Your browser doesn't support javascript.

Biblioteca Virtual em Saúde


Home > Pesquisa > ()
Imprimir Exportar

Formato de exportação:


Adicionar mais destinatários
| |

Metallo-ß-lactamase and genetic diversity of Pseudomonas aeruginosa in intensive care units in Campo Grande, MS, Brazil.

Rodrigues, Ana Claudia Souza; Chang, Marilene Rodrigues; Nóbrega, Gabriela Dorn; Rodrigues, Mayara Souza; Carvalho, Nadia Cristina Pereira; Gomes, Beatriz Garcia; Almeida, Dênio Lopes de; Carvalho, Karyne Rangel; Asensi, Marise Dutra.
Braz J Infect Dis; 15(3): 195-9, 2011.
Artigo em Inglês | MEDLINE | ID: mdl-21670916
Infection by Pseudomonas aeruginosa has spread worldwide, with limited options for treatment. The purpose of this study was to investigate metallo-ß-lactamase-producing P. aeruginosa strains and compare their genetic profile using samples collected from patients in intensive care units. Forty P. aeruginosa strains were isolated from two public hospitals in Campo Grande, Mato Grosso do Sul State, from January 1st, 2007 to June 31st, 2008. Profiles of antimicrobial susceptibility were determined using the agar diffusion method. Metallo-ß-lactamase was investigated using the double-disk diffusion test and PCR. Molecular typing was performed by pulsed-field gel electrophoresis (PFGE). Respiratory and urinary tracts were the most common isolation sites. Of the 40 samples tested, 72.5% (29/40) were resistant to ceftazidime and 92.5% (37/40) to imipenem, whereas 65% (26/40) were resistant to both antimicrobials. Fifteen pan-resistant samples were found. Five percent (2/40) of samples were positive for metallo-ß-lactamase on the phenotype test. No metallo-ß-lactamase subtype was detected by PCR. Macrorestriction analysis revealed 14 distinct genetic patterns. Based on the superior accuracy of PCR, it can be inferred that P. aeruginosa isolates from the investigated hospitals have alternative mechanisms of carbapenem resistance. The results also suggest clonal spread of P. aeruginosa between the studied hospitals.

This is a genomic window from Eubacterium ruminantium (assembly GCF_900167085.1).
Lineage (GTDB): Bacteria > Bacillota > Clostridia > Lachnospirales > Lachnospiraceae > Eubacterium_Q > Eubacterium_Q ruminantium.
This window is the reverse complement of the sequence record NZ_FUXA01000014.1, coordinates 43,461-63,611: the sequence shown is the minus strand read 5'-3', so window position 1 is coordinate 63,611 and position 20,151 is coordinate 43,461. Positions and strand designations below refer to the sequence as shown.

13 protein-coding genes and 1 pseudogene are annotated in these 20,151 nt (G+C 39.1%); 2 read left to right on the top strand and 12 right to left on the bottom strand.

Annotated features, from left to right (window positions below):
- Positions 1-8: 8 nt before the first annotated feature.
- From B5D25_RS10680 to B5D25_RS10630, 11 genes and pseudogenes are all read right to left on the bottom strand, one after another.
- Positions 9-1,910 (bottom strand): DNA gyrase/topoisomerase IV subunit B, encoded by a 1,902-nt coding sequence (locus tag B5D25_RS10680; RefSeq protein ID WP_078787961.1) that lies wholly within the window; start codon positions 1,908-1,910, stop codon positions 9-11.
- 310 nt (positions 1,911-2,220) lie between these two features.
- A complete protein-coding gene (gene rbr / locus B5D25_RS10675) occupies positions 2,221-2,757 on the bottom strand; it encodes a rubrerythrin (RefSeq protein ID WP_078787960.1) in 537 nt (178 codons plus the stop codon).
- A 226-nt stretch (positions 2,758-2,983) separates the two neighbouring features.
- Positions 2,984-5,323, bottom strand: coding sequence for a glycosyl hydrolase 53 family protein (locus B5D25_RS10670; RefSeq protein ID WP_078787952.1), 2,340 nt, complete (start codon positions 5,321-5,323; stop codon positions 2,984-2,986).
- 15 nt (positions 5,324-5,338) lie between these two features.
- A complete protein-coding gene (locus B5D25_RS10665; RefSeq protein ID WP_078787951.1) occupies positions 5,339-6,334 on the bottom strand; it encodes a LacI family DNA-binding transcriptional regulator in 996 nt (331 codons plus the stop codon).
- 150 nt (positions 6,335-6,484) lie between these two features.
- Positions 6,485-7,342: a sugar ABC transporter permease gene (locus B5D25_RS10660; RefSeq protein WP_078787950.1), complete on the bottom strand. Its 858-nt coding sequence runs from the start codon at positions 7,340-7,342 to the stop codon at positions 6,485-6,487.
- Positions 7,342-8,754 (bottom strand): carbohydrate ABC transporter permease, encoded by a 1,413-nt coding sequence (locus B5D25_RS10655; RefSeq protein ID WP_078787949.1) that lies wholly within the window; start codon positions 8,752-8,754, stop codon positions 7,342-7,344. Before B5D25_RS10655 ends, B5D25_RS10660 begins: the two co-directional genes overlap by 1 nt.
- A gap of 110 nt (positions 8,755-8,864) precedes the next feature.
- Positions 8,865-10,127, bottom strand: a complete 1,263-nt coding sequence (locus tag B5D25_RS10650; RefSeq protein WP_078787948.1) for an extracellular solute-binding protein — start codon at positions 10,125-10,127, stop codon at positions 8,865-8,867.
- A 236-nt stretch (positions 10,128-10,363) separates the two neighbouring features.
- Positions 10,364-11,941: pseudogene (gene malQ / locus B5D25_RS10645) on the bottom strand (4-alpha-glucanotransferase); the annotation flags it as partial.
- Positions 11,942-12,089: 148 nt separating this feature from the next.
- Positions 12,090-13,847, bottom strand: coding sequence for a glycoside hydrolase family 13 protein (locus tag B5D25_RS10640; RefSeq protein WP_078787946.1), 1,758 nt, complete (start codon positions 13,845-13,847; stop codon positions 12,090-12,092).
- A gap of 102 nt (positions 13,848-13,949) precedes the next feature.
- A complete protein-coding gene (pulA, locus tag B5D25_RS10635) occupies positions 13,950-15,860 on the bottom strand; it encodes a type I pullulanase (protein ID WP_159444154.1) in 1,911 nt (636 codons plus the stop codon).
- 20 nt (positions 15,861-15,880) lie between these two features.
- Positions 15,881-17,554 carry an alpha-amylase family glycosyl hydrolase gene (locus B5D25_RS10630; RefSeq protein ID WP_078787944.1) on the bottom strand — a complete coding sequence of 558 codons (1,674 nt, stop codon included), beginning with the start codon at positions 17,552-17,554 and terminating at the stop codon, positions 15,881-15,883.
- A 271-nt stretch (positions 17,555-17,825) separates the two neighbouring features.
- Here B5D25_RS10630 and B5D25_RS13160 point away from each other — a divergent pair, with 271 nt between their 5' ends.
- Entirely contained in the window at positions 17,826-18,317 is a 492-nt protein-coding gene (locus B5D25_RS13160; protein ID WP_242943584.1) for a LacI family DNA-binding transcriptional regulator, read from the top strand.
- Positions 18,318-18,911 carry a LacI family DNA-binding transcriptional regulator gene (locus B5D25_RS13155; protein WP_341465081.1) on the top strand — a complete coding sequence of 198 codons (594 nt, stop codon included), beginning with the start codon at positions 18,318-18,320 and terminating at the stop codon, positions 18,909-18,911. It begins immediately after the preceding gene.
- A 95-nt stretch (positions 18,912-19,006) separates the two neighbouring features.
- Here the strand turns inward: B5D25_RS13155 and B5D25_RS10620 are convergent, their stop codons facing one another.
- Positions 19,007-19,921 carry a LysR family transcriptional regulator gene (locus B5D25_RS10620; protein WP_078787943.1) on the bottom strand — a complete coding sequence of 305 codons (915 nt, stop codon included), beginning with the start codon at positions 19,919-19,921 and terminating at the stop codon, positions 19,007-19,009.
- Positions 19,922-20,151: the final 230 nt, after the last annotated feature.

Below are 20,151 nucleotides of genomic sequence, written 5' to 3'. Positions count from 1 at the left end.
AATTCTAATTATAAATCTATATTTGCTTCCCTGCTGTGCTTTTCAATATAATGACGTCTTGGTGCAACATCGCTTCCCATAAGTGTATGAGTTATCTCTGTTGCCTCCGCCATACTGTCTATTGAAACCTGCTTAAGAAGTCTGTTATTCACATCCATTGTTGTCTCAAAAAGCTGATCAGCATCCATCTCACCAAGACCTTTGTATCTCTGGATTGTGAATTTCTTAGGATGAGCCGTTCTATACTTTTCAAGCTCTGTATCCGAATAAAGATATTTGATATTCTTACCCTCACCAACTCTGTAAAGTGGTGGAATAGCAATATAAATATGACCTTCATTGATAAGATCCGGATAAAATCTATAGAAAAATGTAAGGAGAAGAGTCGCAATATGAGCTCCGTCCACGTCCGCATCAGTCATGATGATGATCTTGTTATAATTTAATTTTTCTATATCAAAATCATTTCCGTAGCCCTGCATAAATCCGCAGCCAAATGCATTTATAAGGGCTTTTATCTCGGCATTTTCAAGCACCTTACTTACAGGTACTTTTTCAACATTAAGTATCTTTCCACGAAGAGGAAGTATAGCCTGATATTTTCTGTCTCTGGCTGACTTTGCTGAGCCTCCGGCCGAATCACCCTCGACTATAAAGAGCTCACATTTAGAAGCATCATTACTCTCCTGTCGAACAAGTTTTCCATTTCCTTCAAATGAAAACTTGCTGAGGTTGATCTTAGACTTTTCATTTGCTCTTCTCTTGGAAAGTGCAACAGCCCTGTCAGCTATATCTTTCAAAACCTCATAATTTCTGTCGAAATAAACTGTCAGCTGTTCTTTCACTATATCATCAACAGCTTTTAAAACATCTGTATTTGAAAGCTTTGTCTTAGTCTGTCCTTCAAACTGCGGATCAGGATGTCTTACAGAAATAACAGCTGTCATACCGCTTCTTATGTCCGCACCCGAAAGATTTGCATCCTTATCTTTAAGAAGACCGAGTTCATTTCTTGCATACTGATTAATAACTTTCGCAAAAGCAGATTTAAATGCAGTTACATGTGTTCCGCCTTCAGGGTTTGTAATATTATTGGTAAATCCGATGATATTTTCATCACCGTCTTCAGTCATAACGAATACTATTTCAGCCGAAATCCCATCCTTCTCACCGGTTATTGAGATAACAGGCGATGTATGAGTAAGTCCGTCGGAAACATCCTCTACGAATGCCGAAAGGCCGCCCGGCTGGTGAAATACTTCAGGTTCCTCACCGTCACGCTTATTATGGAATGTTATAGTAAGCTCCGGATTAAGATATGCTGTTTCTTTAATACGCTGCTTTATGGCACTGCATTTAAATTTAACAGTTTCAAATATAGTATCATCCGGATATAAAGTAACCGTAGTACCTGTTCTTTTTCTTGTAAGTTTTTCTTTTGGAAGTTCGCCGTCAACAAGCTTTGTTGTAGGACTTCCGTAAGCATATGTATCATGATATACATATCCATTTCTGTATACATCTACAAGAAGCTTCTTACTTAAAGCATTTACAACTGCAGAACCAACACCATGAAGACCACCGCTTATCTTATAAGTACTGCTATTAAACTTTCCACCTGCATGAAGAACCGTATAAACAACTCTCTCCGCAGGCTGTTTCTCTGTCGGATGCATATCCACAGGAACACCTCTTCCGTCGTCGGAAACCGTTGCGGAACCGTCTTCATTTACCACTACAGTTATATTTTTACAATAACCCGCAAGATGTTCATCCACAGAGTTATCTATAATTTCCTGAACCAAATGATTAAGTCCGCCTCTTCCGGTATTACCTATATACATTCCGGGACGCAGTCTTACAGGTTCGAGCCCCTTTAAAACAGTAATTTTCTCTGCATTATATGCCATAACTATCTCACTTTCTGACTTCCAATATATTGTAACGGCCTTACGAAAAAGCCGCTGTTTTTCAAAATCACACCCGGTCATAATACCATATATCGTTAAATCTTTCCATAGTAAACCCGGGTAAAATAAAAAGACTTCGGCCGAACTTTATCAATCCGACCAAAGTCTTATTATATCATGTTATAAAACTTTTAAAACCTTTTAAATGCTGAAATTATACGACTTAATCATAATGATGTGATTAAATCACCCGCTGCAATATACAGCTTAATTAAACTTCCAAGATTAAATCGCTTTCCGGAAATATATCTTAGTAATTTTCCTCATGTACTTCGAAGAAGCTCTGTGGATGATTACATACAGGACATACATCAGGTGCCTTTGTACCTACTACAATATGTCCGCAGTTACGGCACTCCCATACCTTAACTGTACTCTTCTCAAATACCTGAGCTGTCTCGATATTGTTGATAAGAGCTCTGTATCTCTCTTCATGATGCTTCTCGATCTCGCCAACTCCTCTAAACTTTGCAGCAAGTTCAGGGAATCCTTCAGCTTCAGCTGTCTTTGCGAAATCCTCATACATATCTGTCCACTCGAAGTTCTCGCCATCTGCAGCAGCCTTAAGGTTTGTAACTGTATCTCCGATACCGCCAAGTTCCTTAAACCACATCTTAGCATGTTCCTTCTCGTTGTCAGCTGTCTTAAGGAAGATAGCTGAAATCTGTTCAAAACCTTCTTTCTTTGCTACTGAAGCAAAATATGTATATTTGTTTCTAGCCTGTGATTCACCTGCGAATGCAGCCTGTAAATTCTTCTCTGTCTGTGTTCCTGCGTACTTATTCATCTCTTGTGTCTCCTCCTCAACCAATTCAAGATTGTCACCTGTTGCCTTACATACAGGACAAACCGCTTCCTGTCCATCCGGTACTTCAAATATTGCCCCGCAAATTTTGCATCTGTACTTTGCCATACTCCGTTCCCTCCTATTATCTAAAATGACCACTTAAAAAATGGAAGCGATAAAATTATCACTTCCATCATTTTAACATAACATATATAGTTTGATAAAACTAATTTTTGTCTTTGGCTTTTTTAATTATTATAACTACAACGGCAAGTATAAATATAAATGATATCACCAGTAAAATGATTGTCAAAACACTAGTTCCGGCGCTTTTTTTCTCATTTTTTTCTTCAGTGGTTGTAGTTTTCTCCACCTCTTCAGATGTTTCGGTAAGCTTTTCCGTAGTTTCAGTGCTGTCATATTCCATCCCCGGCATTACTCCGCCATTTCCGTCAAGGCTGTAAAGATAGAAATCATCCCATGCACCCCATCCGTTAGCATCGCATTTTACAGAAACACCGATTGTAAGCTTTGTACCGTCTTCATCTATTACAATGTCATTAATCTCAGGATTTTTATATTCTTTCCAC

Selo DaSilva